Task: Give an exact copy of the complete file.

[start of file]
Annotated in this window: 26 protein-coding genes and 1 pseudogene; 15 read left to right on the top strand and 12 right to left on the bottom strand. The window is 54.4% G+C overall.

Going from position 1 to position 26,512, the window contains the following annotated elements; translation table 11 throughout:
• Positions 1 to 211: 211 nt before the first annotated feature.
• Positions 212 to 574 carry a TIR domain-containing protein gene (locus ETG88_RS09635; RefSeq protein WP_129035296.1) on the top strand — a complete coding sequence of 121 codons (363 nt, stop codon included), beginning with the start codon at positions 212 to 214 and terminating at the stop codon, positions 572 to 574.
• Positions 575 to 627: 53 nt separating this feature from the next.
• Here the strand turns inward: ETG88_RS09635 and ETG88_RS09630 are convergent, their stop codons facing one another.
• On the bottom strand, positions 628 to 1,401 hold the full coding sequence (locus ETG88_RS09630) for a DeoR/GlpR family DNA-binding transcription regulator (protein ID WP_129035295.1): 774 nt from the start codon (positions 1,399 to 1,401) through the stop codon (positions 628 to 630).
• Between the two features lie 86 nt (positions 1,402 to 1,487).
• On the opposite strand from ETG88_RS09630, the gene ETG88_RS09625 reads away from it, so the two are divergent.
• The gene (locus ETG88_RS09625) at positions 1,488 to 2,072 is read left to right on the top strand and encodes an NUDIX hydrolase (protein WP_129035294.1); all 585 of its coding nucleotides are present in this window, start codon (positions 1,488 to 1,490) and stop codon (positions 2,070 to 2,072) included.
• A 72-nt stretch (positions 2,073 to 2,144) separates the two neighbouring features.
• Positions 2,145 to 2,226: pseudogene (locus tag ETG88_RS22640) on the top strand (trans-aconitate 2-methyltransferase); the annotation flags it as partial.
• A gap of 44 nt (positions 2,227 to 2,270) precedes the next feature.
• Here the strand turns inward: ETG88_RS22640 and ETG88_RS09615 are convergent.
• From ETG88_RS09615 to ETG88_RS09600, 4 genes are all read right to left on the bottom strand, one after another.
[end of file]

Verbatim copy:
Annotated in this window: 26 protein-coding genes and 1 pseudogene; 15 read left to right on the top strand and 12 right to left on the bottom strand. The window is 54.4% G+C overall.

Going from position 1 to position 26,512, the window contains the following annotated elements; translation table 11 throughout:
• Positions 1 to 211: 211 nt before the first annotated feature.
• Positions 212 to 574 carry a TIR domain-containing protein gene (locus ETG88_RS09635; RefSeq protein WP_129035296.1) on the top strand — a complete coding sequence of 121 codons (363 nt, stop codon included), beginning with the start codon at positions 212 to 214 and terminating at the stop codon, positions 572 to 574.
• Positions 575 to 627: 53 nt separating this feature from the next.
• Here the strand turns inward: ETG88_RS09635 and ETG88_RS09630 are convergent, their stop codons facing one another.
• On the bottom strand, positions 628 to 1,401 hold the full coding sequence (locus ETG88_RS09630) for a DeoR/GlpR family DNA-binding transcription regulator (protein ID WP_129035295.1): 774 nt from the start codon (positions 1,399 to 1,401) through the stop codon (positions 628 to 630).
• Between the two features lie 86 nt (positions 1,402 to 1,487).
• On the opposite strand from ETG88_RS09630, the gene ETG88_RS09625 reads away from it, so the two are divergent.
• The gene (locus ETG88_RS09625) at positions 1,488 to 2,072 is read left to right on the top strand and encodes an NUDIX hydrolase (protein WP_129035294.1); all 585 of its coding nucleotides are present in this window, start codon (positions 1,488 to 1,490) and stop codon (positions 2,070 to 2,072) included.
• A 72-nt stretch (positions 2,073 to 2,144) separates the two neighbouring features.
• Positions 2,145 to 2,226: pseudogene (locus tag ETG88_RS22640) on the top strand (trans-aconitate 2-methyltransferase); the annotation flags it as partial.
• A gap of 44 nt (positions 2,227 to 2,270) precedes the next feature.
• Here the strand turns inward: ETG88_RS22640 and ETG88_RS09615 are convergent.
• From ETG88_RS09615 to ETG88_RS09600, 4 genes are all read right to left on the bottom strand, one after another.